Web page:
The classification of workers as independent contractors or employees continues to draw aggressive state action. These classifications can significantly impact a host of employment-related areas, but the reason why states involve themselves so much in these determinations often center around taxation issues. To this end, New Jersey recently updated its regulations to make it significantly harder for companies seeking an exemption from unemployment taxes to classify their workers as independent contractors, and it will have a big impact on trucking companies.
NJ Exemptions For Unemployment Tax
Under New Jersey law, a host of employment situations gain an exemption from the payment of unemployment tax. Examples include outside travel agents, nannies, a host of people compensated entirely by commission, and most importantly, owner-operators of motor vehicles weighing at least eighteen thousand pounds. To qualify for this exemption, New Jersey used to require either some form of decisive ruling on the issue by the IRS (through either a private letter ruling, an audit, or a determination letter ruling) finding that the owner operator qualified as an independent contractor, OR by providing evidence that the workers could meet the IRS’s 20 Factor Test for making independent contractor determinations.
The IRS 20 Factor Test
The IRS 20 Factor Test is, by itself, immensely complicated. It has its own hundred plus page manual, despite being presented as twenty yes or no questions. The test examines factors like who bears the risk of loss, who sets the conditions of employment (work hours and locations for example), reporting obligations of the workers, exclusivity, etc. By providing the State of New Jersey with evidence showing that the workers qualified as independent contractors using the 20 Factor Test, companies could avoid the need to obtain a ruling directly from the IRS.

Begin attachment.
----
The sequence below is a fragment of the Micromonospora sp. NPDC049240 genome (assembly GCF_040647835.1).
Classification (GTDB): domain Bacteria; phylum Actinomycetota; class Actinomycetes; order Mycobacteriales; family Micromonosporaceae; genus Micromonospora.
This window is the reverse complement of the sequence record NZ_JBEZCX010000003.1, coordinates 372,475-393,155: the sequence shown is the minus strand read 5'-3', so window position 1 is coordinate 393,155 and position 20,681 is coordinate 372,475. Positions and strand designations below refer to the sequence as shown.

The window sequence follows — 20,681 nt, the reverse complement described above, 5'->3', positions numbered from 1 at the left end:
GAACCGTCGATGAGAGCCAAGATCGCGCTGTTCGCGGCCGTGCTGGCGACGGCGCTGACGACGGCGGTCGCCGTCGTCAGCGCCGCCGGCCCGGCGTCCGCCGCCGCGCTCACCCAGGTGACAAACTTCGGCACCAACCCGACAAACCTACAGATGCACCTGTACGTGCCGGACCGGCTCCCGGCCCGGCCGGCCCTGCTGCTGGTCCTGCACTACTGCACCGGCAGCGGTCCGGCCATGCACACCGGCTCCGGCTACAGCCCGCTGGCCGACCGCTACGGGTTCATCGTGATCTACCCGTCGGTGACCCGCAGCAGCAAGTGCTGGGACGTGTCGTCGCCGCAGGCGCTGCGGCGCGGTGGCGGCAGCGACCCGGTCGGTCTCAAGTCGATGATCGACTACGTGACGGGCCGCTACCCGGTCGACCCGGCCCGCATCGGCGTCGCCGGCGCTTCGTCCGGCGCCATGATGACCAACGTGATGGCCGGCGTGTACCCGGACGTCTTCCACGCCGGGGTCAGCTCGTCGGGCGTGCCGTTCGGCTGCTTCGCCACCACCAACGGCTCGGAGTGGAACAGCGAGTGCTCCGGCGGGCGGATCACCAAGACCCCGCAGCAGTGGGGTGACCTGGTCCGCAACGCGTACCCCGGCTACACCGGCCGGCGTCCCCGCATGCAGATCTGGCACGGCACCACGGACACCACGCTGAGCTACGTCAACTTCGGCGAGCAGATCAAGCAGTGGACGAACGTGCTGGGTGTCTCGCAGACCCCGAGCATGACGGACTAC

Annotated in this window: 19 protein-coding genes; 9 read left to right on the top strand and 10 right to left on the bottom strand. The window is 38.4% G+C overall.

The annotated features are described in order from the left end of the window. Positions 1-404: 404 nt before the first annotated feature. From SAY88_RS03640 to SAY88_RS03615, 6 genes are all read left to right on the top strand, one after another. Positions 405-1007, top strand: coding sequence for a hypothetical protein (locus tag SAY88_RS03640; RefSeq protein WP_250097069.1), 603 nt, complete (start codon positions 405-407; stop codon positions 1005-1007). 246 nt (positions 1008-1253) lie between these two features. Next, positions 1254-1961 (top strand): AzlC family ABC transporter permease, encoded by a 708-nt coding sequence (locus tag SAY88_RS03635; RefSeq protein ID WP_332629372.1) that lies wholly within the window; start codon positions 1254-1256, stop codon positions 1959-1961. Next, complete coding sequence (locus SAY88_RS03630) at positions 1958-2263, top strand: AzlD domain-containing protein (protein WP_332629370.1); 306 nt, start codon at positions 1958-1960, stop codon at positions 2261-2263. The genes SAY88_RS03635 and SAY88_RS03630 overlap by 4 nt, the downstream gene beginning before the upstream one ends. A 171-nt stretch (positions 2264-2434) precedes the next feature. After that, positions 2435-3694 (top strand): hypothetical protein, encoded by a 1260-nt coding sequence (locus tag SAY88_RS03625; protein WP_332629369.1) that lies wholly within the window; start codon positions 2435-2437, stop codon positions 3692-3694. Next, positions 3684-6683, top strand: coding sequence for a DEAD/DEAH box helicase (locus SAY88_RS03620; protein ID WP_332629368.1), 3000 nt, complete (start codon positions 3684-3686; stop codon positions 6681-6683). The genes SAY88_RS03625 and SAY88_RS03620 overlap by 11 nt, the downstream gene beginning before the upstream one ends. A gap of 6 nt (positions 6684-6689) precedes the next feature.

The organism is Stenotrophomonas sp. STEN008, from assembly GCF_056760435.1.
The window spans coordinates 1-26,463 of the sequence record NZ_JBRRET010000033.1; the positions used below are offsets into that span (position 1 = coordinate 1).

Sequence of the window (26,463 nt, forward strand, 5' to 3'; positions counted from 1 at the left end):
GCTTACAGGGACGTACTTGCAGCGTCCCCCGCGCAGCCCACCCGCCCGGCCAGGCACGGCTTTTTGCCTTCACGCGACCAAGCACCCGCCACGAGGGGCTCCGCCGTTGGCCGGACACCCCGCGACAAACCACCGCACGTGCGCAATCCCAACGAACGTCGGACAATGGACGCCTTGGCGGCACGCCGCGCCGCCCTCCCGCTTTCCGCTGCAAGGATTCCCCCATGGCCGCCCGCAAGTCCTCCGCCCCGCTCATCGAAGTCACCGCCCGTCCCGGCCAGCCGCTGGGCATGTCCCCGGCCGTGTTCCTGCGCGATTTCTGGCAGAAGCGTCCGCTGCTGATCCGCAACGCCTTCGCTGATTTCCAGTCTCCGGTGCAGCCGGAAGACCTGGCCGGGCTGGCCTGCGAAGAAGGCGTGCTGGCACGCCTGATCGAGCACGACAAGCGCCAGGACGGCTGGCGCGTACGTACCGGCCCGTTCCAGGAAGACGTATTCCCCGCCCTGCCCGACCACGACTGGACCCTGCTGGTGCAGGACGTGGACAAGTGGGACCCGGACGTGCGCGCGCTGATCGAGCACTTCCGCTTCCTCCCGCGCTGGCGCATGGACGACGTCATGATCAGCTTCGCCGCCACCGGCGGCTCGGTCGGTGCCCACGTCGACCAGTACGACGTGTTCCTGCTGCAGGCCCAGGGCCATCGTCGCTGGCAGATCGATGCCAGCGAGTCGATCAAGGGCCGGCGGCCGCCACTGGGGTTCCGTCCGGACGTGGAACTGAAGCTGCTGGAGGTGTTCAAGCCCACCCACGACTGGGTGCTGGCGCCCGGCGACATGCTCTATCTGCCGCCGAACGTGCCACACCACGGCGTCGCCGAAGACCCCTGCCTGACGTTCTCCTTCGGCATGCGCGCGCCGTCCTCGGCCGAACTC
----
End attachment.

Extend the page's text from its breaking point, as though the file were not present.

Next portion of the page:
NJ Has Updated Its Regulations
Now, however, New Jersey has updated its regulations and removed the reference to the 20 Factor test. This means that companies can only obtain the exemption from unemployment taxes for their owner-operators by obtaining a ruling from the IRS that the workers qualify. Obtaining a private letter ruling from the IRS can be expensive and time-consuming and no one wants to go through an IRS audit if they can help it.
Specific Concerns For The Trucking Industry
Moving forward, trucking companies contracting with eligible owner-operators will have to make serious cost benefit analyses in regards to applying for the exemption. Coinciding with the ruling of the California Supreme Court in the Dynamex case, these advances signal an increasingly rough legal landscape for the employment of owner-operators within the trucking industry. Companies will have to pay close attention to the classification of their workers in the various states in which they operate or risk getting hit with big legal bills, fines, audits, back wages, and a host of other issues.